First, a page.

The dark side of Alexander Hamilton

Alexander Hamilton played a major part in making the United States that we know today and, largely thanks to Lin Manuel-Miranda's eponymous musical, the founding father is remembered as a scrappy revolutionary immigrant, a hero of the American dream. But is the musical a realistic portrayal of Alexander Hamilton? Tom Cutterham argues that the real Alexander Hamilton was an elitist anti-democrat, who used violence to crush dissent...

A portrait of Alexander Hamilton by John Trumbull, 1806. (Photo by IanDagnall Computing/Alamy Stock Photo)

Two middle-aged men in decline, embittered by political defeat, driven by passionate rivalry and trapped by an ideology of personal honour, stand to face each other with their pistols drawn. It is the summer of 1804, on the west bank of the Hudson river across from New York City. By the next day, one of these men will be dead. More than 200 years later, he will also be the hero of a wildly popular musical, an icon with a dedicated fan-base. One duellist was an advocate of women’s rights, voted for slavery’s immediate abolition, and helped create the Democratic party. The other was Alexander Hamilton – and this is his story.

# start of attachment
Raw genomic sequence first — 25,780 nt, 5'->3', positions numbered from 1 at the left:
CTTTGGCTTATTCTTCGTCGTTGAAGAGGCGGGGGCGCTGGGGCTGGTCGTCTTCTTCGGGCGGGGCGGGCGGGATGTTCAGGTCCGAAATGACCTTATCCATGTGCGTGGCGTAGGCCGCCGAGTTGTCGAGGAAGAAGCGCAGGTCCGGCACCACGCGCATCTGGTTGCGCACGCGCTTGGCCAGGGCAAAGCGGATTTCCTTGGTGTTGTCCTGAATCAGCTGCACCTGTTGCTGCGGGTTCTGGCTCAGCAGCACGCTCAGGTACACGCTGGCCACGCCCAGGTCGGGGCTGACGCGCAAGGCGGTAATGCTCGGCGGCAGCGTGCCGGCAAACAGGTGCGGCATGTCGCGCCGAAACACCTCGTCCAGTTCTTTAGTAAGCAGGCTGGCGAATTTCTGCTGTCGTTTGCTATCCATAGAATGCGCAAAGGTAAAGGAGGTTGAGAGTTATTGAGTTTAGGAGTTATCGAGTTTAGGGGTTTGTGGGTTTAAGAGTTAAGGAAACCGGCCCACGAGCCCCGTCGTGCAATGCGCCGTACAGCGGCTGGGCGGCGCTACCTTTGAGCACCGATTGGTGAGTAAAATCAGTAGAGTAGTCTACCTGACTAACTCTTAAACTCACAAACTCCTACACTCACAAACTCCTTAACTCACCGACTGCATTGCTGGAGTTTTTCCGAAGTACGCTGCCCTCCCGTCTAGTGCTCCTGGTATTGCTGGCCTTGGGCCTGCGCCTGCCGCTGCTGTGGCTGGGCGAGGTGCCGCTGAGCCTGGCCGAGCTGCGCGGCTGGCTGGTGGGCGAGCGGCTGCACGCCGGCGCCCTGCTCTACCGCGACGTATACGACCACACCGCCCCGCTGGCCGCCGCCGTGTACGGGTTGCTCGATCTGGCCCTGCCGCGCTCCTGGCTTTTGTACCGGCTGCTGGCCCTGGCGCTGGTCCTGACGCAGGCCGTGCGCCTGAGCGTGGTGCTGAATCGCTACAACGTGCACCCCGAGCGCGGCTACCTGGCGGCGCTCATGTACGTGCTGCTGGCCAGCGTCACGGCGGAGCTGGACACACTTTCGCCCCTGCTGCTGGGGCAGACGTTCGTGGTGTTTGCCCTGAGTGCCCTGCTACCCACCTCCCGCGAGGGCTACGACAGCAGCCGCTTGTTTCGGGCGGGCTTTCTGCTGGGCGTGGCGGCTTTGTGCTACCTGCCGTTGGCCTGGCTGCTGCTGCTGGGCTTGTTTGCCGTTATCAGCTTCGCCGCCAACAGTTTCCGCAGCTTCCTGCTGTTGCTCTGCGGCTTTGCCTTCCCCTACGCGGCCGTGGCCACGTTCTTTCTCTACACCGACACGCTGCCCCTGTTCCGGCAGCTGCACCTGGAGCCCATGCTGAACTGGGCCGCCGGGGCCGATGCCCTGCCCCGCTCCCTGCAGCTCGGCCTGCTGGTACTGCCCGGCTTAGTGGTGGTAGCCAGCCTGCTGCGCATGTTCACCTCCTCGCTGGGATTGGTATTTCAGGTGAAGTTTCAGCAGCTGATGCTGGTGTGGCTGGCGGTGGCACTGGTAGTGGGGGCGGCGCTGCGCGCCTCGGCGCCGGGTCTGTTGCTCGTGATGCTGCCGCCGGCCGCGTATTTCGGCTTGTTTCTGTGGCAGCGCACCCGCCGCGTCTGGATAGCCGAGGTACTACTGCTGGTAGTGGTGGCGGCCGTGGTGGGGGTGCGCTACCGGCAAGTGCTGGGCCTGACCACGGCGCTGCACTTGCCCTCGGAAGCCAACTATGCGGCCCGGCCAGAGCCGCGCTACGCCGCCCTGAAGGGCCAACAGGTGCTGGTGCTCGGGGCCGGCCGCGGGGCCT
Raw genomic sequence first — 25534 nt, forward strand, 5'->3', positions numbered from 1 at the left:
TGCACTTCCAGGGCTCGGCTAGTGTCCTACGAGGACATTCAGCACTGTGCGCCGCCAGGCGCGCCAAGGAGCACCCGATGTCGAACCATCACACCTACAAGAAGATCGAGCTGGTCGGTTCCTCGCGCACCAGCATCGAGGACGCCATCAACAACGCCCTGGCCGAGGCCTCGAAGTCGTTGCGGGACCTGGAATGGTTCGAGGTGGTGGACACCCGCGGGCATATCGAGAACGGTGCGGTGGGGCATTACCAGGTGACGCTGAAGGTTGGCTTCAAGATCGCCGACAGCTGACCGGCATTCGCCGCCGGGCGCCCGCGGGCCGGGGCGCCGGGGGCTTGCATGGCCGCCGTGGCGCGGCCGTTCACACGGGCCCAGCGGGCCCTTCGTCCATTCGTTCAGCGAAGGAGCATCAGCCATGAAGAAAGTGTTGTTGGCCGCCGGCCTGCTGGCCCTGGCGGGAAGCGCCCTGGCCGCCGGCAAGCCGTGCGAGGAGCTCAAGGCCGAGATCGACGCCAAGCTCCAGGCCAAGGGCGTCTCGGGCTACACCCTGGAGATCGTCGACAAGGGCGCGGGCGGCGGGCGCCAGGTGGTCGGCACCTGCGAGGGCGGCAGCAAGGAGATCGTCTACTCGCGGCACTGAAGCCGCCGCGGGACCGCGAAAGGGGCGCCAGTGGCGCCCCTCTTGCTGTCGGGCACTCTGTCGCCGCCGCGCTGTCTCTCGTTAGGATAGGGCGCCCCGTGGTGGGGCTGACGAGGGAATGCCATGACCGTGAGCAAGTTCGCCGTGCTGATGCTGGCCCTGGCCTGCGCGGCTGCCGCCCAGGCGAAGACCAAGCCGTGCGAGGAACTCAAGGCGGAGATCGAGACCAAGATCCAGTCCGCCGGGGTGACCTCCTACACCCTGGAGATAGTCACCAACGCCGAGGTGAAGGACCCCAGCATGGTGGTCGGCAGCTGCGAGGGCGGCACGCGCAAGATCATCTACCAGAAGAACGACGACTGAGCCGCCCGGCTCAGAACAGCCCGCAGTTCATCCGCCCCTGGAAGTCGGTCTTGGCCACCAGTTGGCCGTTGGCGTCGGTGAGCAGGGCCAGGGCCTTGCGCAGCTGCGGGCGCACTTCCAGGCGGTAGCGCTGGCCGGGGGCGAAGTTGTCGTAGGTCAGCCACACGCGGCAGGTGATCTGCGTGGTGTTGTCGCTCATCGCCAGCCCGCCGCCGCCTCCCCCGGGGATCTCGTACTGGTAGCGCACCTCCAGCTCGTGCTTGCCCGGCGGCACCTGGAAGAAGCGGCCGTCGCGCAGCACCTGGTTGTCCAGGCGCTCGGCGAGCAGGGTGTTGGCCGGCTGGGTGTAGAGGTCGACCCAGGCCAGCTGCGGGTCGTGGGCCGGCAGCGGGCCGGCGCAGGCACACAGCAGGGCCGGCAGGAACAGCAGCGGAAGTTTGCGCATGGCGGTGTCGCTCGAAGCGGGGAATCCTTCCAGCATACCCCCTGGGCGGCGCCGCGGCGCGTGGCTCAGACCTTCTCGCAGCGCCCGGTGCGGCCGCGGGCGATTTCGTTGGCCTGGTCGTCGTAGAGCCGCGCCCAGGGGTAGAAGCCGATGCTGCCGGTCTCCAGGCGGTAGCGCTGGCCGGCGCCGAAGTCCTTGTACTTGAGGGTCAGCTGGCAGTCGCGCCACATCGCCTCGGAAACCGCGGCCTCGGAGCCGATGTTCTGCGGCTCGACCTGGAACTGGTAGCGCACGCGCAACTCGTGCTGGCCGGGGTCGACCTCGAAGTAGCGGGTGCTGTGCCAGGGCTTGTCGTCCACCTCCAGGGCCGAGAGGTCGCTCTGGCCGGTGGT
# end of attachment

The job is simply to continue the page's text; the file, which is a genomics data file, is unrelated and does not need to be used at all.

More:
Hamilton, it must be admitted, is having a bit of a moment. As the star of the eponymous West End musical, which transferred from an award-winning Broadway run last winter, he has been transformed into a pop-culture sensation, and (if my students at the University of Birmingham are any guide) an inspiration for new interest in late 18th-century America. That makes it all the more important, then, to shine a spotlight on the side of Hamilton the musical tends to avoid.

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